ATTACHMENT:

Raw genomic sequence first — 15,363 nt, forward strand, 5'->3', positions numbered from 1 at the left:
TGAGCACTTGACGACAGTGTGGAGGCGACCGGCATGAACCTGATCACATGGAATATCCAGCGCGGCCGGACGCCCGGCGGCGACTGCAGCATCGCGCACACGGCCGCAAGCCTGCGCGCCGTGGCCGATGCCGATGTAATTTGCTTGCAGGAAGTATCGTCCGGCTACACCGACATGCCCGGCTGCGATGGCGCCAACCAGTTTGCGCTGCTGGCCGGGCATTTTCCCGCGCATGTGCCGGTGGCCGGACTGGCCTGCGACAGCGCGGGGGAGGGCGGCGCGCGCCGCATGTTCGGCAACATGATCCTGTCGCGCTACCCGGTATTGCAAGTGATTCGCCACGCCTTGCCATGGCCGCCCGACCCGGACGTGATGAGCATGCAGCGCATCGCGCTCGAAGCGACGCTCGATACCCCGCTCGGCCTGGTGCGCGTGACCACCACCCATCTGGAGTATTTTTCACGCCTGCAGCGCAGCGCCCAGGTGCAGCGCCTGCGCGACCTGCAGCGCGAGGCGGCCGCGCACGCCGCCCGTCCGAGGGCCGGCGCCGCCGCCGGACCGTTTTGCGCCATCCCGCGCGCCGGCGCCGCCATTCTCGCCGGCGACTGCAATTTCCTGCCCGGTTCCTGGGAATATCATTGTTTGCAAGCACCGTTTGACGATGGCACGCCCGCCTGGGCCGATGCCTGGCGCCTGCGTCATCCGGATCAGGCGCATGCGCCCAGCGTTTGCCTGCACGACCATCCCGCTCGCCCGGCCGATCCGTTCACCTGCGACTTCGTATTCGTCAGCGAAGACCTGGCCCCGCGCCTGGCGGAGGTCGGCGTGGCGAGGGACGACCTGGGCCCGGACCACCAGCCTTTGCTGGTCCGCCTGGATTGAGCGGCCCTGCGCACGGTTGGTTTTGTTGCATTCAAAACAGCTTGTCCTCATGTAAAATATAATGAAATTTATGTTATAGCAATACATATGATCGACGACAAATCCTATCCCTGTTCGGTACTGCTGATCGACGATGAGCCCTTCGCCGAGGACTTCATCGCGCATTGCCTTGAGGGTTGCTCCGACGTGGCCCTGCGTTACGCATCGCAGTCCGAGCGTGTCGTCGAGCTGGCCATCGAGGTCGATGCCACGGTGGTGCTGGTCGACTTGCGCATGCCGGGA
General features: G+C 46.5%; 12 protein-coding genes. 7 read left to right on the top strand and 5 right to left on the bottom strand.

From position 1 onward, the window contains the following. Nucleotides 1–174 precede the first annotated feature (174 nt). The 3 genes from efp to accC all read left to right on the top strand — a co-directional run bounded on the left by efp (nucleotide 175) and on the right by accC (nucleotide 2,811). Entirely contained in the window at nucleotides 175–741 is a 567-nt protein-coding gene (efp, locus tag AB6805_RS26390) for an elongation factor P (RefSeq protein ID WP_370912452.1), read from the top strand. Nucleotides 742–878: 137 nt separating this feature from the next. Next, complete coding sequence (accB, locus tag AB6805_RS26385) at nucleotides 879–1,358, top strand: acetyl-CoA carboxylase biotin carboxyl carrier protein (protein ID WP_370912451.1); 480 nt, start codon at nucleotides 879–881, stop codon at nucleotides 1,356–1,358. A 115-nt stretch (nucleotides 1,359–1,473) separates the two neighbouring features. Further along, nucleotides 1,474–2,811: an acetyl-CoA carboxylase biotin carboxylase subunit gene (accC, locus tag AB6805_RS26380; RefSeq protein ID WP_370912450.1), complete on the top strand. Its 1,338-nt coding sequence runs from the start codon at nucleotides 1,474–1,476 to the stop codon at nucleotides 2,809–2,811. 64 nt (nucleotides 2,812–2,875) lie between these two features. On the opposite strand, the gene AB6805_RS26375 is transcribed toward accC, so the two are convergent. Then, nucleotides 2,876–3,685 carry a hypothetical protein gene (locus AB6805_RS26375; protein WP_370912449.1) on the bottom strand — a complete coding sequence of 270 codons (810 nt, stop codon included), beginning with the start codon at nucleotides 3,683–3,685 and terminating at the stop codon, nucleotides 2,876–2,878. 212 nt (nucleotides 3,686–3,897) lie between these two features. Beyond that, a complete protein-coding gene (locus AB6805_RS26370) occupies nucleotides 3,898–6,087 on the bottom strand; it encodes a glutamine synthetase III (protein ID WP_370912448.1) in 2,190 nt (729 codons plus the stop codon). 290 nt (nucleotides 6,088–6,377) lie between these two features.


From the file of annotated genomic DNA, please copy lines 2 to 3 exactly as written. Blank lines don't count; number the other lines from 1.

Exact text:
TGAGCACTTGACGACAGTGTGGAGGCGACCGGCATGAACCTGATCACATGGAATATCCAGCGCGGCCGGACGCCCGGCGGCGACTGCAGCATCGCGCACACGGCCGCAAGCCTGCGCGCCGTGGCCGATGCCGATGTAATTTGCTTGCAGGAAGTATCGTCCGGCTACACCGACATGCCCGGCTGCGATGGCGCCAACCAGTTTGCGCTGCTGGCCGGGCATTTTCCCGCGCATGTGCCGGTGGCCGGACTGGCCTGCGACAGCGCGGGGGAGGGCGGCGCGCGCCGCATGTTCGGCAACATGATCCTGTCGCGCTACCCGGTATTGCAAGTGATTCGCCACGCCTTGCCATGGCCGCCCGACCCGGACGTGATGAGCATGCAGCGCATCGCGCTCGAAGCGACGCTCGATACCCCGCTCGGCCTGGTGCGCGTGACCACCACCCATCTGGAGTATTTTTCACGCCTGCAGCGCAGCGCCCAGGTGCAGCGCCTGCGCGACCTGCAGCGCGAGGCGGCCGCGCACGCCGCCCGTCCGAGGGCCGGCGCCGCCGCCGGACCGTTTTGCGCCATCCCGCGCGCCGGCGCCGCCATTCTCGCCGGCGACTGCAATTTCCTGCCCGGTTCCTGGGAATATCATTGTTTGCAAGCACCGTTTGACGATGGCACGCCCGCCTGGGCCGATGCCTGGCGCCTGCGTCATCCGGATCAGGCGCATGCGCCCAGCGTTTGCCTGCACGACCATCCCGCTCGCCCGGCCGATCCGTTCACCTGCGACTTCGTATTCGTCAGCGAAGACCTGGCCCCGCGCCTGGCGGAGGTCGGCGTGGCGAGGGACGACCTGGGCCCGGACCACCAGCCTTTGCTGGTCCGCCTGGATTGAGCGGCCCTGCGCACGGTTGGTTTTGTTGCATTCAAAACAGCTTGTCCTCATGTAAAATATAATGAAATTTATGTTATAGCAATACATATGATCGACGACAAATCCTATCCCTGTTCGGTACTGCTGATCGACGATGAGCCCTTCGCCGAGGACTTCATCGCGCATTGCCTTGAGGGTTGCTCCGACGTGGCCCTGCGTTACGCATCGCAGTCCGAGCGTGTCGTCGAGCTGGCCATCGAGGTCGATGCCACGGTGGTGCTGGTCGACTTGCGCATGCCGGGA
General features: G+C 46.5%; 12 protein-coding genes. 7 read left to right on the top strand and 5 right to left on the bottom strand.